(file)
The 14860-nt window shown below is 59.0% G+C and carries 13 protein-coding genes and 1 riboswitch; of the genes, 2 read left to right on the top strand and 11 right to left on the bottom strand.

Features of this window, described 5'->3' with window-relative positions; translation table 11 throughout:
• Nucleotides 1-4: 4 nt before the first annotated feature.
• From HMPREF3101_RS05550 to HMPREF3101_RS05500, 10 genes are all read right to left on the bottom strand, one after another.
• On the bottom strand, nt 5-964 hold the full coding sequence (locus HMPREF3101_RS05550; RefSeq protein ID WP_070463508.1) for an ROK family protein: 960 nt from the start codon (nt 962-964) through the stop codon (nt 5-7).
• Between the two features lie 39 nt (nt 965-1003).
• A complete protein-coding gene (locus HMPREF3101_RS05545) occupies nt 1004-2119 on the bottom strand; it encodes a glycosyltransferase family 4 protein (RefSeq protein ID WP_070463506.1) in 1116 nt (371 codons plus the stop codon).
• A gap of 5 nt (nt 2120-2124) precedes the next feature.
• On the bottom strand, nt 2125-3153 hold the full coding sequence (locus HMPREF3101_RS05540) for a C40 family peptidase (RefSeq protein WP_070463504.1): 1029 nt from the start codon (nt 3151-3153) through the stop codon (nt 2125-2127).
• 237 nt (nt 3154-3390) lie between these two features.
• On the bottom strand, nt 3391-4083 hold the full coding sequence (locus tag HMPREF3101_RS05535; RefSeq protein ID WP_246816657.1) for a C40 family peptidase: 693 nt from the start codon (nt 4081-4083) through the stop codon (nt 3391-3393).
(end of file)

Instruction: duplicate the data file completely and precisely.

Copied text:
The 14860-nt window shown below is 59.0% G+C and carries 13 protein-coding genes and 1 riboswitch; of the genes, 2 read left to right on the top strand and 11 right to left on the bottom strand.

Features of this window, described 5'->3' with window-relative positions; translation table 11 throughout:
• Nucleotides 1-4: 4 nt before the first annotated feature.
• From HMPREF3101_RS05550 to HMPREF3101_RS05500, 10 genes are all read right to left on the bottom strand, one after another.
• On the bottom strand, nt 5-964 hold the full coding sequence (locus HMPREF3101_RS05550; RefSeq protein ID WP_070463508.1) for an ROK family protein: 960 nt from the start codon (nt 962-964) through the stop codon (nt 5-7).
• Between the two features lie 39 nt (nt 965-1003).
• A complete protein-coding gene (locus HMPREF3101_RS05545) occupies nt 1004-2119 on the bottom strand; it encodes a glycosyltransferase family 4 protein (RefSeq protein ID WP_070463506.1) in 1116 nt (371 codons plus the stop codon).
• A gap of 5 nt (nt 2120-2124) precedes the next feature.
• On the bottom strand, nt 2125-3153 hold the full coding sequence (locus HMPREF3101_RS05540) for a C40 family peptidase (RefSeq protein WP_070463504.1): 1029 nt from the start codon (nt 3151-3153) through the stop codon (nt 2125-2127).
• 237 nt (nt 3154-3390) lie between these two features.
• On the bottom strand, nt 3391-4083 hold the full coding sequence (locus tag HMPREF3101_RS05535; RefSeq protein ID WP_246816657.1) for a C40 family peptidase: 693 nt from the start codon (nt 4081-4083) through the stop codon (nt 3391-3393).